Job outlook dimmer for female grads

Jamie VanGeest

More women than men are seen sitting in the University’s classrooms, but the job outlook is still better for men when they graduate.

For the past 10 years in Minnesota, female statewide enrollment has outnumbered male enrollment, but nationwide statistics still show men are winning the wage and workforce game.

Enrollment statistics for spring 2006 show the University has 12,719 male and 14,246 female undergraduates, according to the Office of Institutional Research and Reporting at the University.

Statewide in 2004, 57 percent of college students were women and 43 percent were men, according to the Minnesota Office of Higher Education.

The trend of a higher percentage of women attending college isn’t uncommon in Minnesota. In 1996, 55 percent of college students were women and 45 percent were men, according to the Minnesota Office of Higher Education.

Amy Kaminsky, a professor in the University’s department of women’s studies, said it seems that in the past 10 or 15 years there has been a concerted effort on the part of elementary schools and high schools to do more to get female students ready for college.

Even though more schools are encouraging women to attend college with successful results, the workforce isn’t as quick in closing the gap.

“The world of work has not caught up with the worlds of education,” Kaminsky said.

In 2004 women represented 46 percent of the labor force in the United States and the number is projected to be the same until 2012, according to the U.S. Department of Labor Women’s Bureau.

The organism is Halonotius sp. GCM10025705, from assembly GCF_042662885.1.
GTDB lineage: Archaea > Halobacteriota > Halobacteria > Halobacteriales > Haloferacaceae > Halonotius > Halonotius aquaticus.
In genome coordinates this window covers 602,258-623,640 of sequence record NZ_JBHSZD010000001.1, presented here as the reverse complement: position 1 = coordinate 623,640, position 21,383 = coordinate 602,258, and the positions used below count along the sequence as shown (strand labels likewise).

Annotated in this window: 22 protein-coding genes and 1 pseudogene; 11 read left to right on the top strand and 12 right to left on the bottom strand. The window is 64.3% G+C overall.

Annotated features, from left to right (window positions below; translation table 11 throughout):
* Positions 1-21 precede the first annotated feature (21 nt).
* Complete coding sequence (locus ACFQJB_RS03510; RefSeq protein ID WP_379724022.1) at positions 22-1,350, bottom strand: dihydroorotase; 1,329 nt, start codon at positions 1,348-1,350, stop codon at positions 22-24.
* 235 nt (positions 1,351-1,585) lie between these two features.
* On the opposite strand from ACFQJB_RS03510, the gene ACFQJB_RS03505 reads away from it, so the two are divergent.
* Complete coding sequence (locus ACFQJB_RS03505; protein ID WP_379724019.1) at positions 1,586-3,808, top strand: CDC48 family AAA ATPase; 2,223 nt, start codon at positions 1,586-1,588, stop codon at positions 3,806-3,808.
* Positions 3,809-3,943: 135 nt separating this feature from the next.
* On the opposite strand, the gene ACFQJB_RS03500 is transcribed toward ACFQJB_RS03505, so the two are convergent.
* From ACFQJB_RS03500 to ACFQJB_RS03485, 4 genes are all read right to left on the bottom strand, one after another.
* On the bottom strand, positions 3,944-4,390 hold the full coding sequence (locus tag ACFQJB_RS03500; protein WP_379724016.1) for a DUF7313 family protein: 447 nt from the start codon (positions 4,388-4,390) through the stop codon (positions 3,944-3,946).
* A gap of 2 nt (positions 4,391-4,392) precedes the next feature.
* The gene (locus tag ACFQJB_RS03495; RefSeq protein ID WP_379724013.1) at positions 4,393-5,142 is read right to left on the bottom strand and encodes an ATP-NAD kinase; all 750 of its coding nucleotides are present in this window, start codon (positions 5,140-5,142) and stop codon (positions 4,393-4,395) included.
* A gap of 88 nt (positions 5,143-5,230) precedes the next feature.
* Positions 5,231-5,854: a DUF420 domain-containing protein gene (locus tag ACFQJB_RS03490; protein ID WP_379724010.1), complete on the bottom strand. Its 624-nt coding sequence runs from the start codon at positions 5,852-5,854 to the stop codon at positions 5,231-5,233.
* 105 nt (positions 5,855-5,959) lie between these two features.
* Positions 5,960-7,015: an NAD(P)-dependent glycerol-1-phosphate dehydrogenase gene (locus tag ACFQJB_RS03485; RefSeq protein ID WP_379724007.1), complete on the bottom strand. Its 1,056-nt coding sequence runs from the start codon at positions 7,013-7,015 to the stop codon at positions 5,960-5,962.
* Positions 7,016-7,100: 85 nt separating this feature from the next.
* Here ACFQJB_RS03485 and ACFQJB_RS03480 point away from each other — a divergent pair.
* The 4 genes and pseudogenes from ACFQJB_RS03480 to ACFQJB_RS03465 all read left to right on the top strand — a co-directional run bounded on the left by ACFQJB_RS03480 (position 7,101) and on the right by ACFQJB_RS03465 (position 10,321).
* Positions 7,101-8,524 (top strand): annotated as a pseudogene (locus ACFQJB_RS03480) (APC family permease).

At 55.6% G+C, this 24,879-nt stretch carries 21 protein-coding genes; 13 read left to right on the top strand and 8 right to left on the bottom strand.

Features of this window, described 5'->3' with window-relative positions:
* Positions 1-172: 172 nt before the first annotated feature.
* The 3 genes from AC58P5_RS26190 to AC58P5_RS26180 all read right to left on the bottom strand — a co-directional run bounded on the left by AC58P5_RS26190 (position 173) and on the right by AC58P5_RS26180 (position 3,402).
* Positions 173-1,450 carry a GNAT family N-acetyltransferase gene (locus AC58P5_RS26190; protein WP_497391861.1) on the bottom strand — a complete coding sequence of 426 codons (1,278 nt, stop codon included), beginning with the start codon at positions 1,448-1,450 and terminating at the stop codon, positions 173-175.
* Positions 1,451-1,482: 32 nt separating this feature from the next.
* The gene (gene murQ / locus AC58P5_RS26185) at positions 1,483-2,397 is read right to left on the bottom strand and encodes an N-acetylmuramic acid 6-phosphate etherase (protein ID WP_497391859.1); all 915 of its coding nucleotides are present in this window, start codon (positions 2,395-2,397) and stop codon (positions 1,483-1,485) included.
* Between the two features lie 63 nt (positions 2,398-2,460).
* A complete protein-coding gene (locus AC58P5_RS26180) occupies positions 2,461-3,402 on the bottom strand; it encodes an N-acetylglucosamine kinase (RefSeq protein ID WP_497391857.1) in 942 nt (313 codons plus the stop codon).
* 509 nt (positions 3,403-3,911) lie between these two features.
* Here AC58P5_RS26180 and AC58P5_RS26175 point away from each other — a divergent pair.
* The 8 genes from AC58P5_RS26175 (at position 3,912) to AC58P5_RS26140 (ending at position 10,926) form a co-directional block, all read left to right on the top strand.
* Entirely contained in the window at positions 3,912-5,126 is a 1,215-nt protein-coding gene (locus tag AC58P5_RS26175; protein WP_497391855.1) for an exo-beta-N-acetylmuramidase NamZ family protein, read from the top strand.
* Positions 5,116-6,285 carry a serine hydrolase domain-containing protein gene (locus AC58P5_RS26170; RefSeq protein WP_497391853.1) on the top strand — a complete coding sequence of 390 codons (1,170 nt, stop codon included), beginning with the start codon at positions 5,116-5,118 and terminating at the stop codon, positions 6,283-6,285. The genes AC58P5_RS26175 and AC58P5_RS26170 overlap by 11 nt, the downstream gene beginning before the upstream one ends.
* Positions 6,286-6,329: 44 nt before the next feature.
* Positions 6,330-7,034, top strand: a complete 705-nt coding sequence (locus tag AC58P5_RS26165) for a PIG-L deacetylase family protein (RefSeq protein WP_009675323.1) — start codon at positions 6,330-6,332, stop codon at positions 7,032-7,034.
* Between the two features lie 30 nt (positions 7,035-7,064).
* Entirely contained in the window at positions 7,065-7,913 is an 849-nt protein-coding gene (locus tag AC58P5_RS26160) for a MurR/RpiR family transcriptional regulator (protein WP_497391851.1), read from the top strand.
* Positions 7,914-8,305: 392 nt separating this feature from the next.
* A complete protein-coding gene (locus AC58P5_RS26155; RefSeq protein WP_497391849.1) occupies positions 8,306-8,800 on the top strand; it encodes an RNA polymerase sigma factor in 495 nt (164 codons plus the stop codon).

The median salary per week among female college graduates is $809 and the median salary per week for a man with a college degree is $1,089, according to the U.S. Department of Labor Women’s Bureau.

Also in 2003, women made 75.5 cents for every dollar men made at their jobs, according to the U.S. Census Bureau.

Marsha Frey, associate program director for the Office for University Women, said society and the workforce still are making up for past inequalities.

“When you look at almost all of the areas in terms of leadership in business and public policy, women still lag far behind,” Frey said.

The lag also spreads to higher-education leadership positions, she said.

Norma Juarbe Franceschini, worklife effectiveness coordinator in the office of Human Resources, said one reason college-educated women aren’t making as much as college-educated men is because the workplace isn’t a family-friendly environment.

“The work culture does not allow you to maintain your identity as a mother; it does not see women,” she said.

For example, if a woman has to leave work for something like a parent-teacher conference, she isn’t viewed as a professional, Juarbe Franceschini said.

There are ways to create a family-friendly environment in the workplace, she said, such as lactation stations, on-the-job child care and flexible schedules.

Nicole Endres, a graduate student in health journalism, said she was treated as an equal when she looked for jobs after graduating from the University of St. Thomas.

“As far as the job market goes, my girlfriends and I haven’t noticed a big difference between men and women,” she said.